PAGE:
Walking by the Spirit
It’s been a while since I’ve had an opportunity to write. Life has a way of getting very busy, very quickly. However, I recently got the opportunity to share this message at my home church and have been thinking it might be something that could be helpful to some other folks.
This summer, our pastor has been preaching through our core doctrines as a church. While he was out of town, I was asked to speak on the topic of sanctification. Interestingly enough, that’s a topic I’ve been thinking about quite a bit lately. I thought I’d take a few moments to share my thoughts on it and invite you to the conversation as well.
Just like most every other term in the Bible, there are many sides to the term sanctification. We are “sanctified” by being set apart for salvation through Jesus Christ. We are “sanctified” by the blood of Jesus on the cross. But I want to focus on sanctification in our daily lives. For that reason I would define sanctification as: daily living into and being transformed to match our already right relationship with God.I highlight that last portion because I believe that’s important. We are not earning our salvation on a daily basis. Thankfully, we are perfected forever through Jesus Christ when He offered Himself up as a sacrifice, once for all (Hebrews 7:27). But, there is some truth to the old saying that “God loves you just as you are, but too much to let you stay that way.” While we are counted righteous because of Jesus Christ, there is still work to be done to conform us into that image. There is still work to be done to make us match what we already are: heirs with Christ. Think of it like this: God has already bought the house and is living in it, but it’s in need of some hefty renovation work. Sanctification is the “renovation work” that God is doing in our lives.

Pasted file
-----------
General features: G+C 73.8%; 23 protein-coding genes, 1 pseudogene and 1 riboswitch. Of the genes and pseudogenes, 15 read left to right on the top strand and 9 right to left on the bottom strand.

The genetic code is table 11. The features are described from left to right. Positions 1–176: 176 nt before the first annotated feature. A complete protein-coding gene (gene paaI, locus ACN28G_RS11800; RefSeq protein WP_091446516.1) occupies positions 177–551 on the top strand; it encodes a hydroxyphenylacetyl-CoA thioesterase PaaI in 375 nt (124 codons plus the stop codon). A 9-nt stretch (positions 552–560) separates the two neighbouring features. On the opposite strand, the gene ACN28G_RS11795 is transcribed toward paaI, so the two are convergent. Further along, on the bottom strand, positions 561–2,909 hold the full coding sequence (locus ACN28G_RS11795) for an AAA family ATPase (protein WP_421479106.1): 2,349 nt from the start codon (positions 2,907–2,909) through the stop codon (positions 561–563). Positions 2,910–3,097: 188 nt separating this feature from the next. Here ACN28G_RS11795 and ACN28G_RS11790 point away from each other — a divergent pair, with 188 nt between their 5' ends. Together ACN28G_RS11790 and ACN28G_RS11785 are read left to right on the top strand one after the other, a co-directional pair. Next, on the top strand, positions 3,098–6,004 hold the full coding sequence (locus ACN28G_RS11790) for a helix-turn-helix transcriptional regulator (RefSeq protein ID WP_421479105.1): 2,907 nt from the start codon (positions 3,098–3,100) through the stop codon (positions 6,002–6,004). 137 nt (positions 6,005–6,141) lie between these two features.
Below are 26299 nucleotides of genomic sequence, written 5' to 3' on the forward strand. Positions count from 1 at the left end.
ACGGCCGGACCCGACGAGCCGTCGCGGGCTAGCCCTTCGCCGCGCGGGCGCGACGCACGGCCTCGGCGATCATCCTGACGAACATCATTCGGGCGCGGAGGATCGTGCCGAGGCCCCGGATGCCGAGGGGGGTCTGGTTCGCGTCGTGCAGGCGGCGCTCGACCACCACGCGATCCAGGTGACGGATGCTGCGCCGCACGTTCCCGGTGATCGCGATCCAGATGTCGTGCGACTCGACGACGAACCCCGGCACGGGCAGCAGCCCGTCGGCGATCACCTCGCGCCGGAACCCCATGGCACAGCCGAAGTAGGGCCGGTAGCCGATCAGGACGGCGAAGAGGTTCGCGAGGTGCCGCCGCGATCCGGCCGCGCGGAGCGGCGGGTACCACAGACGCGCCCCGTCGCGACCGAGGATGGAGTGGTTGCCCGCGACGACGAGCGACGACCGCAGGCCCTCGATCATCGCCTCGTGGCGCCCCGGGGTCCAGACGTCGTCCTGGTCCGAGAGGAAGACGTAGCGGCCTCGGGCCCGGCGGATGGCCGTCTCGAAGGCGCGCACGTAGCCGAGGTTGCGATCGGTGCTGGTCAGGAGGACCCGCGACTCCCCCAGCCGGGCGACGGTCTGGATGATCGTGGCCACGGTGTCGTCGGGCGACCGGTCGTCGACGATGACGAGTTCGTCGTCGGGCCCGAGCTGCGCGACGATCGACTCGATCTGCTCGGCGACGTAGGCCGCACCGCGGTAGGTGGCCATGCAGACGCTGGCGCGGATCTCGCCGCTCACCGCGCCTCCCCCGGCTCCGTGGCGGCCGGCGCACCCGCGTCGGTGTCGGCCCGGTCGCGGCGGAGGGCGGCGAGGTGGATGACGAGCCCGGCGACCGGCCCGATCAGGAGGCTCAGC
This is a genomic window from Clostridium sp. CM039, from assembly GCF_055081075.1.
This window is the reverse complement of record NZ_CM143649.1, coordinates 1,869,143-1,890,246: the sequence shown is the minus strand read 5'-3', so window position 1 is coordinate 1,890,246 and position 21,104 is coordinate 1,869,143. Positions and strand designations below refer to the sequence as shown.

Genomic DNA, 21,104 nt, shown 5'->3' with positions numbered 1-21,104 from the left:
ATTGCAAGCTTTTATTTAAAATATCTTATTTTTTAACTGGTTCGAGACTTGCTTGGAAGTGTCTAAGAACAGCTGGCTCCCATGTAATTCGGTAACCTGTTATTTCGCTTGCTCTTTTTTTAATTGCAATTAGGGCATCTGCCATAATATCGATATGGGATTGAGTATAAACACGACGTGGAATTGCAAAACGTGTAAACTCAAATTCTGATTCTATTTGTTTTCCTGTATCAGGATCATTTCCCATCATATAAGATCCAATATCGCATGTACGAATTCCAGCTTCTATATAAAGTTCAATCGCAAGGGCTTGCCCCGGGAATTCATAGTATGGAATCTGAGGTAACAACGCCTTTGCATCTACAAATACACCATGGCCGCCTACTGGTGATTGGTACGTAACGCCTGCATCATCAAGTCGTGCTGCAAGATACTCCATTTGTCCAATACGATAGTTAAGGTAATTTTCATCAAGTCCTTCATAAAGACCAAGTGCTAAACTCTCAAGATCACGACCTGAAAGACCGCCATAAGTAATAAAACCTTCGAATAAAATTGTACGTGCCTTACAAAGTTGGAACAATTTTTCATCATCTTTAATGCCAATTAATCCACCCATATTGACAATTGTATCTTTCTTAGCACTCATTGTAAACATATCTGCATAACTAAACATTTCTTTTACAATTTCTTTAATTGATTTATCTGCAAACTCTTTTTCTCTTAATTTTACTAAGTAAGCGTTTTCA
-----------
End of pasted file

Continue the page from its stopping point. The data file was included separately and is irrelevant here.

There is a real sense in which we have some work to be doing in our daily lives (Phil. 2:12). Sanctification is not a spectator sport. As J.I. Packer says, it’s not “apathy” on our part. We are not sitting back and simply saying, “God, here are my arms and legs, move them.” No, there is a real sense in which I’m expected to get up and do something. What things might those be? What things help me in growing to look more like Christ? Well, there are several but here are just a few things to think about:
- Daily consider yourself dead to sin (Romans 6:12)
- Daily read and meditate on the Word (John 17:17, 2 Timothy 3:16)
- Continuously joining in fellowship with other believers (Hebrews 10:24)
- Develop a habit of daily prayer (1 Thessalonians 5:16-28)
- Daily focus on Christ as your perfection and your righteousness (2 Cor. 3:18, Hebrews 12:1-2)
- Daily confess and forsake known sins in your life (1 John 1:9; 2:1-2)
So there’s a start. These are just a few spiritual disciplines that can help move you further along in Christ-likeness. But before you go turning this into a “check list” of things you ought to be doing, also understand this: there is also a real sense in which God is the One working through us (Phil. 2:13). We may be doing the work but in reality God, through the Holy Spirit, is working through us to create these new desires, behaviors, and character traits. God, Himself, is working in you to produce the fruits of the Spirit (Gal. 5:22).
In other words, God is working in us daily to make us more like Jesus. That’s what sanctification is.
To listen to the entire sermon from Sunday, you can take a listen below: